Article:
Pop Levi has led what one might describe as a melodic life. From childhood his life has been steeped in music. He took up piano at age 3, joined a gospel choir at 7, and started record collecting at 9 just prior to writing his first song. It was a precocious start for an artist who has proved to be a prodigious talent. This English born, LA based multi-instrumentalist was a founder member of avant-garde rock collective Super Numeri before embarking on a global roller coaster ride as bassist with electro pioneers Ladytron. All the while he?s been perfecting his modern spin on rock and soul, releasing two singles on the ?Trons Invicta Hi-Fi label', and carefully crafting his debut solo album. August 2006 sees the release of his first EP on Counter Records. Drawing inspiration from such luminaries as Van Dyke Parks, Jimi Hendrix, Marvin Gaye and Syd Barrett, Levi creates his own brand of gloriously funky alt-rock, meticulously piecing together his kaleidoscopic sound from recordings he?s compiled over a ten-year period. The roar of a motorcycle and the Bolan-esque swagger of title track Blue Honey, kicks off this five track EP. Track 2 (A Style Called) Crying Chic sees Levi pay tribute to the sun drenched sounds of 60's west coast America before he struts his stuff on the Zeppelin-heavy guitar riffs of Mournin Light. Penultimate song Baby Again (Midnight Version) has a looser, more experimental feel, prior to more close-vocal harmonising and finger clicking beats from Levi on an alternate recording of album track Skip Ghetto (Echo Park version). The album, The Return To Form Black Magick Party, described by Levi as a truly bizarre whirlwind of classic sounds has been mixed by Thom Monahan, Devendra Banhart's producer, and produced by Pop Levi himself. It is due for release in the New Year. Meanwhile Levi and his band have been astounding audiences with their soulful vocals and guitar pyrotechnics both at home and here in the UK and plan a return trip to the UK in August for a clutch of dates to be announced shortly.
At restaurants across the country, you may find a new hi-tech dinner companion at your table: a gadget to help you order, pay the bill or just keep you entertained. But will this technology revolutionize the dining experience or is it just an expensive gimmick? CNET's Kara Tsuboi reports.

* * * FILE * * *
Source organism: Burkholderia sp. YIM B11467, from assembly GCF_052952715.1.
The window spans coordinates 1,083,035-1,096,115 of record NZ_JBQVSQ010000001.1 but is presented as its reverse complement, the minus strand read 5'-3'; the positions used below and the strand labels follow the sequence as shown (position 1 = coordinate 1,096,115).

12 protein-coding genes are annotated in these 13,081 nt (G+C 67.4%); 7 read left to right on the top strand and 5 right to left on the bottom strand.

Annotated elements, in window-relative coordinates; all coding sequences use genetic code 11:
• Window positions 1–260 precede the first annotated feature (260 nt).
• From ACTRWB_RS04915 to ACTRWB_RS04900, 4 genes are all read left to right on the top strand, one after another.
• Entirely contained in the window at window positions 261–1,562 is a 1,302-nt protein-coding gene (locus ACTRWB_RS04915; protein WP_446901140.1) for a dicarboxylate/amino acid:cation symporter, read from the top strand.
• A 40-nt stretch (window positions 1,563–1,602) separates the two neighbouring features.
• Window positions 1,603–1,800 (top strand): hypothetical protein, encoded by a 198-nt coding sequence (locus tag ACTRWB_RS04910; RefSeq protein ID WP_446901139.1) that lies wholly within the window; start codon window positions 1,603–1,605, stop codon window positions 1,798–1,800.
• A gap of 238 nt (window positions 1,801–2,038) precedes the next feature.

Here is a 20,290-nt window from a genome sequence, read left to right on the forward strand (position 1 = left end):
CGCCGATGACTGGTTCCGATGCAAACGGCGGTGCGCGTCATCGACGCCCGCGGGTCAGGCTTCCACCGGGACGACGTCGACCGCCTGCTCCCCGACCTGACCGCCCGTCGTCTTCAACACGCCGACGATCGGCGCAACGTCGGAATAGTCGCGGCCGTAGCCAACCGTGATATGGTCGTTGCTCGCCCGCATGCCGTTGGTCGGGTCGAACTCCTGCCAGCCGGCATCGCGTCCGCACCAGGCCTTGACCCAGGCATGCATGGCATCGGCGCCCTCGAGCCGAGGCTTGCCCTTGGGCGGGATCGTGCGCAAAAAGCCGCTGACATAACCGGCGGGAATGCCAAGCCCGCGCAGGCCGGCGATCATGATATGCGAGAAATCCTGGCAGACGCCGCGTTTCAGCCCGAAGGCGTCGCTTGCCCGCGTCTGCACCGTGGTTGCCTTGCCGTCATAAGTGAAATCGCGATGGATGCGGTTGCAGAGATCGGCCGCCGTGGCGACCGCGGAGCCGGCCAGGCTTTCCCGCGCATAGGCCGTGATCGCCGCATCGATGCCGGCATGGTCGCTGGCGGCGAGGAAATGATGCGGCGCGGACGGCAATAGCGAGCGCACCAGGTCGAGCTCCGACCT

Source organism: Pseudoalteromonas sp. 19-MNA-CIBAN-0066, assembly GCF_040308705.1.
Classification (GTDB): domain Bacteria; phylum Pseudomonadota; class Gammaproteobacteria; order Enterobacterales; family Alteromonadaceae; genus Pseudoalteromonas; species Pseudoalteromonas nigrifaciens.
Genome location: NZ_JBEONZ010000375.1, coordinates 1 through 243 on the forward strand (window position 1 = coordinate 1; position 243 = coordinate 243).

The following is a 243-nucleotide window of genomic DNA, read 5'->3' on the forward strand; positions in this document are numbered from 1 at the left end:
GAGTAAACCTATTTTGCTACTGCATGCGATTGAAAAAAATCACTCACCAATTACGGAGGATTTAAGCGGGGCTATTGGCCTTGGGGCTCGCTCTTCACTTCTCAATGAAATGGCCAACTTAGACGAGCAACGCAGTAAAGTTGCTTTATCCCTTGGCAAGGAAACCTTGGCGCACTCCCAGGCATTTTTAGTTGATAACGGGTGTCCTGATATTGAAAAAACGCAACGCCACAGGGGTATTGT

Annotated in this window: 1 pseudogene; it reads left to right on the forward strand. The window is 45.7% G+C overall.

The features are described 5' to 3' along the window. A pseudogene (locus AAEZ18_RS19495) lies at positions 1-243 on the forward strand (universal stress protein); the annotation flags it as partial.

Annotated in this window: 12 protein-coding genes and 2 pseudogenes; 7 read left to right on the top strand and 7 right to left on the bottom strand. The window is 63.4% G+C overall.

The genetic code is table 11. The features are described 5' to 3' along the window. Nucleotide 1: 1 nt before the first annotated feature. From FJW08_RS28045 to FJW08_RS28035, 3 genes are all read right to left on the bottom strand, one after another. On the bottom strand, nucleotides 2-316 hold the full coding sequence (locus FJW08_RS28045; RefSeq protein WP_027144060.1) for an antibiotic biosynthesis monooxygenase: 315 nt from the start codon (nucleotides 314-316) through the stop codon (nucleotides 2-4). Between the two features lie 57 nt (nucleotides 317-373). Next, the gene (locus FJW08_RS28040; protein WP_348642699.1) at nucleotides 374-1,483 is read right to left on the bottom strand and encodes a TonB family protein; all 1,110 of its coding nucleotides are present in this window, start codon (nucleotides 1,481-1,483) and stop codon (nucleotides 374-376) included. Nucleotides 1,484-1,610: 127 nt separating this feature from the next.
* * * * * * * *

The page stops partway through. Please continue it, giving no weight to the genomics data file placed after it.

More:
100 most beautiful women in the world according to lesbians, what kind of man gets a Zune tattoo?, RPG style map of America, Fox News anchor can't handle gory story, roller coaster riders left hanging, see your car in a crash and then again in slow motion, wheel chair gets stuck in 18 wheeler front grill guy goes for ride!
See the full story
If you're planning any summer travel with children -- especially in the form of a road trip -- don't forget your mobile devices. It's important to have them loaded with useful apps to keep the kids amused and you sane and on course. CNET's Kara Tsuboi reports in this Tech Minute.
The ONRIDE movie from the FX coaster
San Jose State University is partnering with tech startup Udacity, which offers online computer science and mathematics courses. CNET's Sumi Das explains how the first-of-its-kind program could help students graduate faster and save money.
When a group of friends re-unite four years after graduation, anything can and will happen. As an emotional, physical and hysterical roller coaster of a visit begins, old friends learn new things about each other. Past relationships are dealt with. New relationships begin. And the boys have one hell of a bachelor party in Las Vegas. Love, sex, friendship, fear, family, parenthood, and secrets show that these kids have a lot of growing up to do. Sometimes just standing still and facing the past will allow you to go on with the future.